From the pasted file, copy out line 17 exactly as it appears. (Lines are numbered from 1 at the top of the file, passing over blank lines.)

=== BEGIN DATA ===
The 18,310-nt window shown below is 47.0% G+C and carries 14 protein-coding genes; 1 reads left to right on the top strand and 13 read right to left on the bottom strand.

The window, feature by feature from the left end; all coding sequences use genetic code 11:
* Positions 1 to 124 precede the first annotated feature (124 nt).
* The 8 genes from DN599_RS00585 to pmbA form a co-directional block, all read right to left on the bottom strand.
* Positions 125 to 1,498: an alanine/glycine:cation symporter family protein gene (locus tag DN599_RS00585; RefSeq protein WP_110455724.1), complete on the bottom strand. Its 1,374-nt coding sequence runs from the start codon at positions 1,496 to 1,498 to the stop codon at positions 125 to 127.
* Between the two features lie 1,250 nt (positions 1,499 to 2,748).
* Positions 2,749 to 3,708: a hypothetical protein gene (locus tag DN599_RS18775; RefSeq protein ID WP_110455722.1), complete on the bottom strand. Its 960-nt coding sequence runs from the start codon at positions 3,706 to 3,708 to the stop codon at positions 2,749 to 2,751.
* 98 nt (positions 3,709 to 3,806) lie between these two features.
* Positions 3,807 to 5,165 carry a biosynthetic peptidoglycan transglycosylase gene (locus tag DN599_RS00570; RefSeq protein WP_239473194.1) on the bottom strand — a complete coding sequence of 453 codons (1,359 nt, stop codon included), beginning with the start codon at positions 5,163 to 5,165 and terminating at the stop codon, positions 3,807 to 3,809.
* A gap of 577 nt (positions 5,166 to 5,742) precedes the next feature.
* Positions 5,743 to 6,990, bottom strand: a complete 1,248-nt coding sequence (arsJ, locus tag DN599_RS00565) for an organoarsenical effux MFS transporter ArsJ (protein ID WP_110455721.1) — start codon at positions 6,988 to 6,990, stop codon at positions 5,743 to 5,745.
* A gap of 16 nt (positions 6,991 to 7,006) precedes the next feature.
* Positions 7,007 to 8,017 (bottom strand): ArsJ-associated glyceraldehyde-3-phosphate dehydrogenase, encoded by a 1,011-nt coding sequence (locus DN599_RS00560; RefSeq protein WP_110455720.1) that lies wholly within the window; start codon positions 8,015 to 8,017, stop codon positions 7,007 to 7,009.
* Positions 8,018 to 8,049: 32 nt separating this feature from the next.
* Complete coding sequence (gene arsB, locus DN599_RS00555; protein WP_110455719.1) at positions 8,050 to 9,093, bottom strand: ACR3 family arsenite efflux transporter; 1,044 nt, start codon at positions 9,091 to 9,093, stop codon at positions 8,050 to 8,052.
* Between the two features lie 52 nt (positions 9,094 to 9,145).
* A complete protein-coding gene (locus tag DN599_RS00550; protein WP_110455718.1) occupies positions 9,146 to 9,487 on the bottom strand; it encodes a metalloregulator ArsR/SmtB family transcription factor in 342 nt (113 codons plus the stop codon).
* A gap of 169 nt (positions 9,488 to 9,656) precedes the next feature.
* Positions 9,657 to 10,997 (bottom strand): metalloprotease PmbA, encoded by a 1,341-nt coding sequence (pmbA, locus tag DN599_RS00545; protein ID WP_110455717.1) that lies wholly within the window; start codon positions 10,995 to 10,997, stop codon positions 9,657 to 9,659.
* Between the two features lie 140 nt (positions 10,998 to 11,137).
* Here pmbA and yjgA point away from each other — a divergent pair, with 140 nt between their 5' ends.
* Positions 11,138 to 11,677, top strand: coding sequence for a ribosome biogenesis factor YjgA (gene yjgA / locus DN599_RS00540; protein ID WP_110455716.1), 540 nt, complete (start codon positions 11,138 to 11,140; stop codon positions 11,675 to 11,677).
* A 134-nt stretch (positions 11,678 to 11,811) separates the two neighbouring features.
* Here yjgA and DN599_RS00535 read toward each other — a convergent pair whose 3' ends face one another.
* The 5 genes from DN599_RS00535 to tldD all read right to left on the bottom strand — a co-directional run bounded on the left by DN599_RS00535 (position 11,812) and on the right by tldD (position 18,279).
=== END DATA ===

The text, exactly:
* A complete protein-coding gene (locus tag DN599_RS00550; protein WP_110455718.1) occupies positions 9,146 to 9,487 on the bottom strand; it encodes a metalloregulator ArsR/SmtB family transcription factor in 342 nt (113 codons plus the stop codon).